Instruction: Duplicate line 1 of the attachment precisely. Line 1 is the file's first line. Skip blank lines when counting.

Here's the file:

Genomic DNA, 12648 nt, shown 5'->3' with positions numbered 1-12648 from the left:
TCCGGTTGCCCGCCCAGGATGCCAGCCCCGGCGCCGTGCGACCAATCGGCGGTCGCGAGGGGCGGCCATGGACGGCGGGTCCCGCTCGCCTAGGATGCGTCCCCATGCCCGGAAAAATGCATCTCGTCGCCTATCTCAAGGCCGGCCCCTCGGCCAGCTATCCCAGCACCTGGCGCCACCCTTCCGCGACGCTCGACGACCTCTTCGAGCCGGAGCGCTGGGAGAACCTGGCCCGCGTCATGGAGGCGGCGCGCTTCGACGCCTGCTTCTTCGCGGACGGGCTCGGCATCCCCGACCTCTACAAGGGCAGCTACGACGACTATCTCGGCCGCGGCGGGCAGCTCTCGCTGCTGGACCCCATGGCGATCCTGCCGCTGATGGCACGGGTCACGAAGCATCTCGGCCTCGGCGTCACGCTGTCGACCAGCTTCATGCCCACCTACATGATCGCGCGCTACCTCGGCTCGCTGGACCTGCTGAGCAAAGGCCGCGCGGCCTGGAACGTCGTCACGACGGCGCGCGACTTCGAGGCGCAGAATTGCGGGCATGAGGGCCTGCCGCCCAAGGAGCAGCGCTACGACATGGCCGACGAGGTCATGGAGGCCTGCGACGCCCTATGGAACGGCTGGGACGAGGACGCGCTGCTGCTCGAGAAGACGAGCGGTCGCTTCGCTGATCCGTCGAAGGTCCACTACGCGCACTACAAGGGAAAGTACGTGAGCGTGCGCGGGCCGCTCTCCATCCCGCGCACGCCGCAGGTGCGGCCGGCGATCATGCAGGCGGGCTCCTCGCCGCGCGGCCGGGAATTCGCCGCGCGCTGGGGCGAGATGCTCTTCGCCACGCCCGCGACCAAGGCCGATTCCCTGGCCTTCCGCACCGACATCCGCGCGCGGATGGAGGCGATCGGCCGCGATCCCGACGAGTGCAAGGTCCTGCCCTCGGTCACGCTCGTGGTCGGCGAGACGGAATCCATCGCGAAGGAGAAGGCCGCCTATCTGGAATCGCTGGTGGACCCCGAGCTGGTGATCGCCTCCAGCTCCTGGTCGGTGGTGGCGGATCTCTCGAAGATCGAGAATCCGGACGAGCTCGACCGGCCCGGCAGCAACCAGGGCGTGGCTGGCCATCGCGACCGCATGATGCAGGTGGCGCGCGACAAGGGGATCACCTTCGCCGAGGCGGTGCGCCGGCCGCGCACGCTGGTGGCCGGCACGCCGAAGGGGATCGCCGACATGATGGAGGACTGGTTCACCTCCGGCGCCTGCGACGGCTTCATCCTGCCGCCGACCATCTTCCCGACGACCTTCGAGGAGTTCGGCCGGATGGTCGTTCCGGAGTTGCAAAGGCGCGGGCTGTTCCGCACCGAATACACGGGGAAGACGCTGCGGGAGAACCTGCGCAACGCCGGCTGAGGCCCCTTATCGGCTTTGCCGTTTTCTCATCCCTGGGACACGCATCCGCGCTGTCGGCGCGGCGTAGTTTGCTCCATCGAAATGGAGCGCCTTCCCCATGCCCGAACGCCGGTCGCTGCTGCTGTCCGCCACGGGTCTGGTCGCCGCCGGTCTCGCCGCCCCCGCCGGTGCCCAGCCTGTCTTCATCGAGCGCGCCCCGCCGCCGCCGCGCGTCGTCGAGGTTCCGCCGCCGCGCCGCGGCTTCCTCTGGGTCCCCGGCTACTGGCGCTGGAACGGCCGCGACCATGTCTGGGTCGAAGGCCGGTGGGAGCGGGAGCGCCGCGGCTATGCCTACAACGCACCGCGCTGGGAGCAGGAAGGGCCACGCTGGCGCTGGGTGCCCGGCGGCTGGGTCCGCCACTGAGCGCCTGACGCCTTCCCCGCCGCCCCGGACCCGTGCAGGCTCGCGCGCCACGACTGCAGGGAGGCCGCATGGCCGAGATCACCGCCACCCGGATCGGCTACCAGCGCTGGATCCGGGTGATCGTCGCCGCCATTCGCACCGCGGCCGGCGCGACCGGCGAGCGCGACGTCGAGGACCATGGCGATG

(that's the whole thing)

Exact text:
Genomic DNA, 12648 nt, shown 5'->3' with positions numbered 1-12648 from the left: